Prime Minister Benjamin Netanyahu on Sunday afternoon reached a series of agreements with the heads of the ultra-Orthodox parties on work on Shabbat.
The meeting, which took more than four hours, reached, among other things, agreements to promote a law to preserve the Shabbat status quo throughout the country while allowing Tel Aviv to prevent the closing of supermarkets on the national day of rest; preventing train traffic delays for maintenance work on weekdays; promoting a law to allow MK Yakov Litzman (United Torah Judaism) to return to the position he preferred at the health ministry before the High Court got involved, that of deputy minister; and the adoption of Likud’s Transport Minister Yisrael Katz’s proposal to allow Likud’s Labor and Social Affairs Minister Haim Katz to “take into account a number of considerations, including safety, Jewish tradition, workers’ welfare, and the extent of harm to the public space” when issuing Shabbat work permits.
The meeting also decided to preserve the status quo of holding soccer matches on Shabbat, and passing a law empowering deputy ministers to make administrative decisions normally reserved to ministers, a move that will enable Litzman to return to his original position of deputy health minister – allowing him to perform his job at the ministry without having to take responsibility for religiously dubious cabinet decisions which may not sit well with his rabbinic patrons and his voters.
A key agreement reached at the meeting was to bring to a vote as early as next week the “supermarkets law” authored by Interior Minister Aryeh Deri (Shas), making it unlawful for municipalities to enact bylaws without the approval of the Interior Minister. The new law, which chips seriously at the power of local government to legislate, is intended to grandfather the Tel Aviv municipality’s open supermarkets on Shabbat law while in the rest of the cities the Interior Ministry will make sure no such thing ever happens again.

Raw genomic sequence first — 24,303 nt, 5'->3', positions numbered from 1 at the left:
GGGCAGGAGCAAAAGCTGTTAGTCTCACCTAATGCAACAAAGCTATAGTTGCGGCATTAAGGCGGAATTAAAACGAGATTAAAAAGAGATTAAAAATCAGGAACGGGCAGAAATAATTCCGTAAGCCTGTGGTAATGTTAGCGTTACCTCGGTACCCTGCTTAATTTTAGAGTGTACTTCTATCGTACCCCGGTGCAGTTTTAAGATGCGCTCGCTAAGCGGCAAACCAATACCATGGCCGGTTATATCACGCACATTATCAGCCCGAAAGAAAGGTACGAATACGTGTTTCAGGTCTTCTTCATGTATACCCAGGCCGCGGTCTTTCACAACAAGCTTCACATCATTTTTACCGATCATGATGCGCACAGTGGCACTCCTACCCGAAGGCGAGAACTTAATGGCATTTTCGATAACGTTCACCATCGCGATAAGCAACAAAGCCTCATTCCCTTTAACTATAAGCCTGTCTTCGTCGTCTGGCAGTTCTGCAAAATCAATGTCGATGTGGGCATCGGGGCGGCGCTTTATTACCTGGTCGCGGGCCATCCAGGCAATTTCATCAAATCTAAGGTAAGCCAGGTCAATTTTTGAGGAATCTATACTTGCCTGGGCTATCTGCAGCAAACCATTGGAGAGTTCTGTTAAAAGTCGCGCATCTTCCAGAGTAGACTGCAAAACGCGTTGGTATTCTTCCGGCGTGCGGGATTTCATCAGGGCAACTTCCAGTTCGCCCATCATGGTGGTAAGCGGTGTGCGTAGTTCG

The one area where the Haredim had to capitulate to a higher power was soccer matches on Shabbat. The heads of both Haredi factions agreed to grant a general permit for the industry to desecrate God’s day of rest, ignoring a petition to the Supreme Court by players from several teams who asked to be able to observe their faith without giving up their livelihood. Or, to paraphrase the popular adage, More than Israel kept the Shabbat, Soccer on Shabbat kept the Netanyahu coalition intact.
The approval of this broad, wall-to-wall desecration of the Shabbat in Israel may have been helped by the findings of an inter-ministerial committee, reported a week ago by Walla, which warned that forcing the soccer industry to move its games to weekdays would result in an annual loss of about $7 billion. Also, not being allowed to play on Shabbat and Jewish holidays would harm Israel’s international standing by having to forfeit FIFA games.
On that point, it should be noted that while it has been playing on Shabbat, the Israeli national team—which already lost its chance to play in the 2018 Mondial, has just been demoted by FIFA to the 98th spot, while “Team Palestine” has been moved up to replace Israel at the 82nd spot.